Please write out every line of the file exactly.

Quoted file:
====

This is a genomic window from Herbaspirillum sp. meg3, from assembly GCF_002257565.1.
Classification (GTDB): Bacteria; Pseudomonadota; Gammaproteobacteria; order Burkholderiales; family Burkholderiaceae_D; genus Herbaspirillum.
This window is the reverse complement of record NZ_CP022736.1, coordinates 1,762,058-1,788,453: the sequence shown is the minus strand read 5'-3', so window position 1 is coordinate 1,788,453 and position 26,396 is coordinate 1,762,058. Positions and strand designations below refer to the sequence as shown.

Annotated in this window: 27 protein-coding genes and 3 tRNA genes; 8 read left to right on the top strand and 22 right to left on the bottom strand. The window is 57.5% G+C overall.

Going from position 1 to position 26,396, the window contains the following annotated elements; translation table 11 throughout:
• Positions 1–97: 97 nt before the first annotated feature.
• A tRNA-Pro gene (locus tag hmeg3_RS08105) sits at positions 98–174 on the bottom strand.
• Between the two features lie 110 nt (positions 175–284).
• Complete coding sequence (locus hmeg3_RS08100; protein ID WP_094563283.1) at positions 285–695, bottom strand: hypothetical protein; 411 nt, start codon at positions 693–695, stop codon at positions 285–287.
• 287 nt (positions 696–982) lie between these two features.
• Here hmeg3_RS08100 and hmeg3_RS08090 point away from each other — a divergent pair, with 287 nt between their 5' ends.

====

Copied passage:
This is a genomic window from Herbaspirillum sp. meg3, from assembly GCF_002257565.1.
Classification (GTDB): Bacteria; Pseudomonadota; Gammaproteobacteria; order Burkholderiales; family Burkholderiaceae_D; genus Herbaspirillum.
This window is the reverse complement of record NZ_CP022736.1, coordinates 1,762,058-1,788,453: the sequence shown is the minus strand read 5'-3', so window position 1 is coordinate 1,788,453 and position 26,396 is coordinate 1,762,058. Positions and strand designations below refer to the sequence as shown.

Annotated in this window: 27 protein-coding genes and 3 tRNA genes; 8 read left to right on the top strand and 22 right to left on the bottom strand. The window is 57.5% G+C overall.

Going from position 1 to position 26,396, the window contains the following annotated elements; translation table 11 throughout:
• Positions 1–97: 97 nt before the first annotated feature.
• A tRNA-Pro gene (locus tag hmeg3_RS08105) sits at positions 98–174 on the bottom strand.
• Between the two features lie 110 nt (positions 175–284).
• Complete coding sequence (locus hmeg3_RS08100; protein ID WP_094563283.1) at positions 285–695, bottom strand: hypothetical protein; 411 nt, start codon at positions 693–695, stop codon at positions 285–287.
• 287 nt (positions 696–982) lie between these two features.
• Here hmeg3_RS08100 and hmeg3_RS08090 point away from each other — a divergent pair, with 287 nt between their 5' ends.